Still, when I see the overall even lighting in other galleries (those who've done it well, that is), I want to try again. One space that's done an excellent job, IMO, is Casey Kaplan on 21st street. And yet, while praising it to a group of friends visting the gallery recently, the artists among us were not convinced. Their reasons ranged from not liking how people looked under that light to asking what about work, like some sculpture, that incorporates shadows. I personally don't care about the former concern, but the latter one is a reasonable consideration. Having both options available does seem the best solution, perhaps, but...human nature and tradition being what they are, I imagine some artists will be tempted to invent elaborate rationales for why the spots and floods are essential to their particular exhibition.

What I'm saying, I guess, is the difference of opinion here seems to fall mostly along the line of gallerist vs. artists. So I'm curious if there are artists who prefer allover lighting, gallerists who also hate it, others who have an opinion one way or the other, or do most people not notice either way?

Friday, January 12, 2007

Ah Nuts, He's Still on about the War

I'm the odd man out among most of my friends when it comes to the war. I marched against it and fiercely opposed it right up until the moment we took Baghdad. At that point, believing what Powell said to be true, I assumed we owned the state that we had broken.

Now I've had that line shoved back down my throat by hawks who'd retort, "it was broken before we got there" (as if that settled the matter in any practical way), but I still earnestly believe we're morally obligated to ensure as many Iraqis as possible survive this fiasco. To me, that's always meant not leaving until the country was secure and stable. Actually, more than that, to me it's meant delivering on the promise to leave them better off, with an Iraqi-sensible government that's fair and just in place.

After Baghdad fell, I continued to criticize the decision to enter the war (I believe it's important not to let huge mistakes like that go unpunished, lest they be repeated [read:"Iran"]), but I've tried as best I can in my rehtoric to give Bush the elbow room needed to beat back the insurgency and install some workable government. I've understood that meant supporting the continued presence of US troops in Iraq until that could happen. I've taken it on the chin from a few friends for doing so as well, but the President's not the only stubborn fool in the US, so I cling to what I believe is right.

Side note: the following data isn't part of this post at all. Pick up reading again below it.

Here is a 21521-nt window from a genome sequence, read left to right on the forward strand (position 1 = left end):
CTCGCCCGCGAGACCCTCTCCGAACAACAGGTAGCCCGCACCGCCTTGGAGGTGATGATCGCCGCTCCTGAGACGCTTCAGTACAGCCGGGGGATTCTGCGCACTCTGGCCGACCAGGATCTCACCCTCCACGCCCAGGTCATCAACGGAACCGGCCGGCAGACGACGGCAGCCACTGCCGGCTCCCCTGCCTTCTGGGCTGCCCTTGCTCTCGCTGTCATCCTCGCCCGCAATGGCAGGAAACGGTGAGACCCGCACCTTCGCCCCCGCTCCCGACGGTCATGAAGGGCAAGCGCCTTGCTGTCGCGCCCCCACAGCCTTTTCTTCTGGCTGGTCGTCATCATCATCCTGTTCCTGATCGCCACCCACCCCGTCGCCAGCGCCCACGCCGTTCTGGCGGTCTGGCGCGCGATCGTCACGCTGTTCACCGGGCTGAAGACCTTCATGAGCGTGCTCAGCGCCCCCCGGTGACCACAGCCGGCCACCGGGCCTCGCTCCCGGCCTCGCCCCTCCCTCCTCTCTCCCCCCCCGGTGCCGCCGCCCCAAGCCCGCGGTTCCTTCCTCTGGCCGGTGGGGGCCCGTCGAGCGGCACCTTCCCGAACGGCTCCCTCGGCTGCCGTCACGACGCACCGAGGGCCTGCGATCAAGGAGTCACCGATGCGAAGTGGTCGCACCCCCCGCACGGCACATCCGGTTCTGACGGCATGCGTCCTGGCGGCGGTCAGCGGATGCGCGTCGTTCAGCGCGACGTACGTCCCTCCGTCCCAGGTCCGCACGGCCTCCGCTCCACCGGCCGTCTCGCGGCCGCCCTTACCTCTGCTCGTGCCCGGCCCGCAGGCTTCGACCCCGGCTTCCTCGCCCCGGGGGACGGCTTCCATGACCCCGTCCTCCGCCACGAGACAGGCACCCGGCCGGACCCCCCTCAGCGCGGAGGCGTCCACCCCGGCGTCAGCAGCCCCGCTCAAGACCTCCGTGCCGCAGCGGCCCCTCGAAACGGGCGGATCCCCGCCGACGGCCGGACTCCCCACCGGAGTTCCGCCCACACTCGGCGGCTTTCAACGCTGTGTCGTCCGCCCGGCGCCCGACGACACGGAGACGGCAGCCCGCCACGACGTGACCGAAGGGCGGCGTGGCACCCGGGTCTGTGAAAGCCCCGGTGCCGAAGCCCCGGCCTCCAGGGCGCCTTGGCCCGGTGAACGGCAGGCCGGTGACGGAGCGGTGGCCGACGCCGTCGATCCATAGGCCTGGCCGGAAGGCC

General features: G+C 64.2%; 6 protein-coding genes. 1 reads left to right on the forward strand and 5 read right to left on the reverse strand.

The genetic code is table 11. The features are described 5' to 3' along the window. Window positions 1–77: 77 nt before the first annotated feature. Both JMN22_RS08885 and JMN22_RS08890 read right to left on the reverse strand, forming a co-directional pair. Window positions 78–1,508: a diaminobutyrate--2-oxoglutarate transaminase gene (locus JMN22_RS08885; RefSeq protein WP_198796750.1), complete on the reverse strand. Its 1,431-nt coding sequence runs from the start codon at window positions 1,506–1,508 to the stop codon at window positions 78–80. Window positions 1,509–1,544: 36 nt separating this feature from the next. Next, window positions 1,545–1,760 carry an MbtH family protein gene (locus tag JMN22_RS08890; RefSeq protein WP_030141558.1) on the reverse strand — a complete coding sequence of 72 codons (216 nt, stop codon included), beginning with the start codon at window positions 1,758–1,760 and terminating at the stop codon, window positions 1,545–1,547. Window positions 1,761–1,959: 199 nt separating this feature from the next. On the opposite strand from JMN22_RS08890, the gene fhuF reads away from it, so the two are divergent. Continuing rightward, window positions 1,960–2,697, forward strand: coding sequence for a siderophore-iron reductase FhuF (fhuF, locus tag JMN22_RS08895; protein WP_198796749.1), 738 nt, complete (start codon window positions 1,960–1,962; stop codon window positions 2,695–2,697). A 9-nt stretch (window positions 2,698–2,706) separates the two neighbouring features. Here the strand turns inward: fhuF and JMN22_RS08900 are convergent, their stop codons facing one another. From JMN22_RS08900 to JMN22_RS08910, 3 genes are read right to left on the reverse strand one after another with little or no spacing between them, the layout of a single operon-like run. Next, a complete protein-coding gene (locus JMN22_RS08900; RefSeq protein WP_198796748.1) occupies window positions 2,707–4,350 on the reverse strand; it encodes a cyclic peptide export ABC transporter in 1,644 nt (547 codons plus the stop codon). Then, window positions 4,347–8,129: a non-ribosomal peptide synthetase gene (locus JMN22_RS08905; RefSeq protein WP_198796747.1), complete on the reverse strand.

Where I differ, and most vehemently, from the President about how this difficult transition is best made is in what the people of the US should be doing to support the effort. Bush tells us ad nauseum that Iraq is part of the overall "war on terror," and that it's the central conflict of our era, and that we cannot afford not to win that conflict, etc., etc., but for something so momumental, he never tells us what our role in it all should be. Leading up to the speech, pundits were reporting that he was going to make "sacrifice" a central them of his appeal to the nation. He mentioned it, but only in an nonspecific sense:

Fellow citizens: The year ahead will demand more patience, sacrifice and resolve. It can be tempting to think that America can put aside the burdens of freedom. Yet times of testing reveal the character of a nation. And throughout our history, Americans have always defied the pessimists and seen our faith in freedom redeemed. Now America is engaged in a new struggle that will set the course for a new century. We can and we will prevail.

During WWII, non-military Americans were brought into the war effort with a nationally promoted set of very specific sacrifices: from war bonds, to rationing, to Victory Gardens, to women entering factories, to civilian defense efforts, there were clearcut things the average American could do to help win the war.